Advent

11-29-2020From Fr. John's DeskFr. John Barbella

I hope you had a great Thanksgiving! As often happens this time of year, bulletin deadlines required me to write this column before Thanksgiving, so I can’t tell you how mine went. I can tell you that I was looking forward to it, even though it will be a smaller gathering than usual this year.

Today we begin the holy season of Advent. While it’s easy to think of Advent as a time to prepare for Christmas, it’s really much more than that. The word Advent means ‘coming,’ and Advent is indeed a time to get ready for the coming of Christ.

As Catholics, Advent makes us think about not just one– but two–of Christ’s comings. While we are certainly getting ready to celebrate His first coming at Christmas, Advent also reminds us to get ready for His Second coming on Judgement Day. Indeed, it is that Second Coming that is the main focus of today’s readings. In the Gospel Jesus tells us to be ready for His Second Coming. He reminds us that we don’t know when it will be, so we should be ready for it all the time.

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The King of Charity

11-22-2020From Fr. John's DeskFr. John Barbella

Can you believe that Thanksgiving is this Thursday? Time really does fly these days.

Thanksgiving is a good time for us to take stock of the blessings God has given us, and be sure to thank Him. This, of course, is something we should do in our prayers each and every day. We should also remember that we thank God by remembering those who may not enjoy all the blessings that we do, and practicing Christian Charity towards them.

Today (Sunday) is the Solemn Feast of Jesus Christ, King of the Universe! It is a day to remember that–in addition to everything else He is for us–Jesus Christ is King of Kings and Lord of Lords (Rev. 19:16). Christ the King Sunday is also a good time to remember that Jesus in very different from the Kings of this world.

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Doing Good Differently.

11-15-2020From Fr. John's DeskFr. John Barbella

Last Saturday I had the pleasure of joining some of my family to celebrate my mother’s birthday. As you might imagine, it was not nearly as big a gathering as it would usually be. But both of my sisters and brothers in law were there, with three of my nieces and a few other family members. We were at the home of my sister Christine, who has lots of room and a spacious yard and patio. God blessed us with a beautiful day, and lots of time was spent outdoors. Like so many things these days, it was good but different.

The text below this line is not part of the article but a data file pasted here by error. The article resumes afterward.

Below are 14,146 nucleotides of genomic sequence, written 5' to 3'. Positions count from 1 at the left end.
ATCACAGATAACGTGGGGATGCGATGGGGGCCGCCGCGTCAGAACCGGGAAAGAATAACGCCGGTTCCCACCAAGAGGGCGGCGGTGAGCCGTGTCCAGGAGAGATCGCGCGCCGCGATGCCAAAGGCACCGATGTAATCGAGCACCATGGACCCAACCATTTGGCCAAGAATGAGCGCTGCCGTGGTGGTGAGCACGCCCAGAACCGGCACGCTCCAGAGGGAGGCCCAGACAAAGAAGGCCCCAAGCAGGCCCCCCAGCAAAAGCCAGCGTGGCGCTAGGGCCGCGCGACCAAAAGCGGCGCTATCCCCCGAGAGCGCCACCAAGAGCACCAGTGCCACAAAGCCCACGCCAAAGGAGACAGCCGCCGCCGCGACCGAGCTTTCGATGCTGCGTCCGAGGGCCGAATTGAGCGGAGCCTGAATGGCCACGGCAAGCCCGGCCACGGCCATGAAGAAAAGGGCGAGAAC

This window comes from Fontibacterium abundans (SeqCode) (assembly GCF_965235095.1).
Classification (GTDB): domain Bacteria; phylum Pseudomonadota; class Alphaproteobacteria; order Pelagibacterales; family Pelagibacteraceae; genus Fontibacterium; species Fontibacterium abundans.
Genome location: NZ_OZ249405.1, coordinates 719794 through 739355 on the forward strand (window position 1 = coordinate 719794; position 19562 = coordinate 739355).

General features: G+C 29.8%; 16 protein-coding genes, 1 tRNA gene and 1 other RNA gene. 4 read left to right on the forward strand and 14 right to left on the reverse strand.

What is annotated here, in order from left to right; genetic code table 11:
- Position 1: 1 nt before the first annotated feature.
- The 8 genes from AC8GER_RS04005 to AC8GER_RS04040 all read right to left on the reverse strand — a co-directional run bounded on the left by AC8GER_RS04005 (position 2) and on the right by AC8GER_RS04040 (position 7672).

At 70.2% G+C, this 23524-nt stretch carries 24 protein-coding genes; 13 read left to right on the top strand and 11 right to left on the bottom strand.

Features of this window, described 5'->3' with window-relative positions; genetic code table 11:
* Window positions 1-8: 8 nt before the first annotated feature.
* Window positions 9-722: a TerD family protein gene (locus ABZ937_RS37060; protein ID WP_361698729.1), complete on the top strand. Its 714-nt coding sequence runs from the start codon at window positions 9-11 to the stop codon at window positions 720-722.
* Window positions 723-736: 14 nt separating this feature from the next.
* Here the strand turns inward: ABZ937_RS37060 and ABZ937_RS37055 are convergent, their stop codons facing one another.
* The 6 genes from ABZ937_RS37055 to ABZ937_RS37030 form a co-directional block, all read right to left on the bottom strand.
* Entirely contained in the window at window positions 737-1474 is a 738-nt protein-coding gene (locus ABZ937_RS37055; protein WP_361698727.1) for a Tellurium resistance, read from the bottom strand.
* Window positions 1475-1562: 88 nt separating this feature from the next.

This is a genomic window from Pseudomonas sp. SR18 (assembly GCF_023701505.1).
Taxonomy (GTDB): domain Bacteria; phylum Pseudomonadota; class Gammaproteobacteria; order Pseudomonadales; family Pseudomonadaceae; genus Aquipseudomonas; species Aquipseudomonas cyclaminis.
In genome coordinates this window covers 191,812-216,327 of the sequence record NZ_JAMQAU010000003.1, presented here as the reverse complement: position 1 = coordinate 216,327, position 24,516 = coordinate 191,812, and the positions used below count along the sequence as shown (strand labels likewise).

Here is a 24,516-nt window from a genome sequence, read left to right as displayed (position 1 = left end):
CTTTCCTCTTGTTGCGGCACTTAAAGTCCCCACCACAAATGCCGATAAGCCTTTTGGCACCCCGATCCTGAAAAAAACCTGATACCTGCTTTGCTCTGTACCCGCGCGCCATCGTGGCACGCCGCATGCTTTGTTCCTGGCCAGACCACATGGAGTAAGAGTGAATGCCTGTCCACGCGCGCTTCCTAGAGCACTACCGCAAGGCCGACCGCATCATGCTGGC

With Thanksgiving and Christmas fast approaching, I’d like to talk about a few good things we will do a bit differently this year. The first is the annual Thanksgiving Food for the Needy Food Drive. While social distancing makes it impossible for us to collect and sort all the food we usually do in Mercy Hall, we can still do some good things for those in need. Donations of food, cash, or grocery gift cards can be dropped off directly at Catholic Charities located at 387 South Main Street. TURKEYS are always a big need, and this year is no different. Please drop them off at Catholic Charities back door (on Sitgreaves Street – marked 387). It will be a big help!

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A Veteran of Two Armies

11-08-2020From Fr. John's DeskFr. John Barbella

I’d like to start my words today by wishing a very Happy Veterans Day to all the veterans of our parish. We owe you a tremendous debt of gratitude and appreciate the sacrifices you made for our nation. I assure you of my prayers today and each and every day.

It always strikes me as appropriate that November 11, Veteran’s Day, is also the Feast of St. Martin of Tours (d. 379 AD). One of the most popular saints in the Middle Ages, St. Martin could well be called a veteran of two armies. He was a Roman Soldier who converted to Christianity as a young man.

There is a wonderful story from his days as a catechumen, someone studying the faith and preparing for Baptism. A beggar in very shabby clothing approached him for help. Moved by compassion, Martin cut his long red military cloak in two and gave half to the beggar as a blanket. That night, the future saint had a dream in which he saw a man using the makeshift blanket he’d given him, and realized the man had the face of Jesus.

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Imitation is the highest form of flattery!

11-01-2020From Fr. John's DeskFr. John Barbella

It’s said that imitation is the highest form of flattery. That old saying, which many of us have heard over the years, makes a lot of sense. If we really think highly of someone, we tend to want to follow their example. While we know we have to live our own life–we are well aware that we can learn a lot from many good people.

The saints are just such people. St. Bernard of Clairvaux, a holy monk who was one of the best preachers of the 12th century, said that ‘the honor we show the saints does nothing for them, but inspires us to follow their good example.’ On All Saints Day, let’s remember that the best way to honor the saints is to do what they did.

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